It's a patented composite
All of our products include a coated aramid fabric and other advanced materials that together handle blunt force trauma and impact shock differently and better than virtually all plastics and foams. From the head to the heart to your feet, our NURO® and HART® technologies provide serious protection and reduce risk of injury for athletes, letting you focus on playing at your peak.
Battle Ready Protection
With over one hundred patents
Unequal® makes tested battlefield body armor that uses cutting edge materials like Kevlar,® Accelleron® and Tridur™ to reduce acceleration and absorb and disperse impact shock. Some of America’s finest military and police units trust Unequal every day and recently that ballistics grade protection was adapted for sports. We have over 100 patents on our ultrathin, ultralight, flexible technology and have won numerous awards (see below).
To give you an idea of Unequal’s protective power:
GET AHEAD OF HEAD INJURIES™
Our NURO® Technology, incorporated into all our head protection products, absorbs and disperses impact shock and reduces acceleration, which, experts agree, reduces the risk of head injury.UNEQUAL®
Reduces Acceleration, Reduces Force, Reduces Risk
Play With HART®
Our line of HART® chest and heart protectors have been found to be effective in reducing the risk of sudden death from commotio cordis as evidenced by a Tufts Medical Center peer-reviewed, published study (click to read study).
Award Winning Technology
Worthy of innovation awards
Unequal has received several prominent awards for innovation in the field of protective sportswear. The company was recognized by Forbes as one of the magazine’s 100 Most Promising Companies. Thanks to our work with DuPont, the manufacturing company presented Unequal with its Kevlar® Innovation Award. Esquire, ESPN, and Inc. Magazine have all listed the company and its products among the most important tech innovations ever in sports.
The FDA IFU Claim states: When incorporated into a suitable garment and worn in accordance with instructions, the HART CC (commotio cordis) Pad device has been shown to reduce the mechanical impact received by the chest that may facilitate the reduction in risk of commotio cordis.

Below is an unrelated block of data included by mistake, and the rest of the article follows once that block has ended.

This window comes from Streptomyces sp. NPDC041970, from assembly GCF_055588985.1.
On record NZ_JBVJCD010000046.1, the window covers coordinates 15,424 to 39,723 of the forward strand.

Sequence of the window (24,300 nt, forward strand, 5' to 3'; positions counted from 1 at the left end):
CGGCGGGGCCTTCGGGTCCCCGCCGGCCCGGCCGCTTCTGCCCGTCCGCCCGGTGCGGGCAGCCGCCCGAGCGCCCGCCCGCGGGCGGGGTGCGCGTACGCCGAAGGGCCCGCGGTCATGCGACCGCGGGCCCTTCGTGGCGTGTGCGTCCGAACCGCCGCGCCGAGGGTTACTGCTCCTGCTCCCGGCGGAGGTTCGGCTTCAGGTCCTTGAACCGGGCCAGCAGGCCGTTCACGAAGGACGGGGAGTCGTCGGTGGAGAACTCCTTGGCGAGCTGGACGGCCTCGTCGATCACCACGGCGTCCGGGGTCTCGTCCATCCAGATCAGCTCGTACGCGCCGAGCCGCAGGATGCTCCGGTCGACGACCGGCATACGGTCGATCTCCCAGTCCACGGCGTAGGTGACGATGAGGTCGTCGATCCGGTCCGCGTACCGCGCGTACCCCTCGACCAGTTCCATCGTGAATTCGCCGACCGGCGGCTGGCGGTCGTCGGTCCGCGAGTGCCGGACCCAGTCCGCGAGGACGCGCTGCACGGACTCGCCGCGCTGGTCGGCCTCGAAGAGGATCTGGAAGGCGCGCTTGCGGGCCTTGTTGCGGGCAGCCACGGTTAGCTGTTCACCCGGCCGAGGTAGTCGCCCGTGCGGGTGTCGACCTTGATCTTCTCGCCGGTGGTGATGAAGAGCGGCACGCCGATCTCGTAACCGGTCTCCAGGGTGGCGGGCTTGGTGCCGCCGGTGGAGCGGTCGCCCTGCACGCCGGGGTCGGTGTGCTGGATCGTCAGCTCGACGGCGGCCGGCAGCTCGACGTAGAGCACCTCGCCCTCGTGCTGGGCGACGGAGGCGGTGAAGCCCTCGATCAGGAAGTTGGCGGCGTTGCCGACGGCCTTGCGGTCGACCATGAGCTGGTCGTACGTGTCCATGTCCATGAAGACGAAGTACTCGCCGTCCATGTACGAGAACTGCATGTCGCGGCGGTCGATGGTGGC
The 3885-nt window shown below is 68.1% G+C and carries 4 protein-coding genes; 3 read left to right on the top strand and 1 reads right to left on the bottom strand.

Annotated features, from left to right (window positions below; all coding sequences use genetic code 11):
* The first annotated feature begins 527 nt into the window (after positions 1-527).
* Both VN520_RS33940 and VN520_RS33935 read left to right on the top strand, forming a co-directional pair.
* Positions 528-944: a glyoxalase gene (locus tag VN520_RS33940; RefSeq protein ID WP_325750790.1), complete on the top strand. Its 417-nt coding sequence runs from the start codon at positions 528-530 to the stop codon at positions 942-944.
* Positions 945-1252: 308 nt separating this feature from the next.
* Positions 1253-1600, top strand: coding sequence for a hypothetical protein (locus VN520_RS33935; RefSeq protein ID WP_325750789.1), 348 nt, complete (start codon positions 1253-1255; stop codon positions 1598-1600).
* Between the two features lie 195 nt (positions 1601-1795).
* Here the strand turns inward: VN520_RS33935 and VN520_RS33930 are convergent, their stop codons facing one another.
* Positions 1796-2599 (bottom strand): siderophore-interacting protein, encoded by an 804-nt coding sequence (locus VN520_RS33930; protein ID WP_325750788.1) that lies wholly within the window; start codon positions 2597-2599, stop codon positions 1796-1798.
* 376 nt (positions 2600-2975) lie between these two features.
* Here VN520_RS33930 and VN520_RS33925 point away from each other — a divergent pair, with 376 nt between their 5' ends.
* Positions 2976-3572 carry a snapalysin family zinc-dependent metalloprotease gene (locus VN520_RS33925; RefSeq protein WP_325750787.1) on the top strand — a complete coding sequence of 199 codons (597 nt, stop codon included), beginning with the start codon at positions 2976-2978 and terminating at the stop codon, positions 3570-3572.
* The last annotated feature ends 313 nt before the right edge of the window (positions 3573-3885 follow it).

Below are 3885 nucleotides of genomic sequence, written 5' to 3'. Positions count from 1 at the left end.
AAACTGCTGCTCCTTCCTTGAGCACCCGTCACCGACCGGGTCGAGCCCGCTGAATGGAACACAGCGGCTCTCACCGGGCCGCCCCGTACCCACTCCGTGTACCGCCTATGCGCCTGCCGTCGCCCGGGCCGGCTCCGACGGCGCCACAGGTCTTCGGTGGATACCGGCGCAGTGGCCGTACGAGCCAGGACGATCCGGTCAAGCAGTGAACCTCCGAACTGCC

How Do We Reduce the Risk of Head Injury?
Think of an airbag...
Generally, experts agree, any head protection device (helmet or headband) that reduces acceleration upon impact vs its comparative, reduces risk of head injury. Think of an airbag. Why is it there? Because scientists determined that a body (and the head), experiencing a relatively gradual stop (hitting an air bag), was better than instantly smashing into the front cowling of a car. An airbag helps the body decelerate to a stop in a very short distance.
Aramid fabric like Kevlar® is found in every single bullet resistant vest made in the world. Why? Because it stops a bullet and absorbs and disperses the energy associated with that bullet to protect the body as much as possible.
Unequal NURO® Technology, embedded inside every one of our head protection products, acts as a very thin airbag that slows/lessens impact acceleration and also absorbs and disperses impact energy away from the head. The bottom line? Unequal reduces risk of head injury.
Our Soccer Halo Headgear is a Great Example
Reduction in acceleration shown in testing
Unequal Halo tests show a general reduction in acceleration,
a key component in the reduction of head injury risk.
- University research papers, published reports, medical studies and lab tests on sports head protection conclude acceleration is a key element in determining a protective product’s potential to reduce head injury risk among athletes.
- VA Tech’s landmark, peer-reviewed study helped established their STARS rating system for football helmets. STARS has become a de facto standard to which all professional and collegiate equipment managers respect and monitor. The authors of this study and others emphasize that peak acceleration is a main driver in determining head injury risk; that lower peak acceleration predicts a lower incidence of head injury.
- ASTM’s soccer headgear standard measures acceleration reduction in lab tests, comparing a “head form” with and without headgear.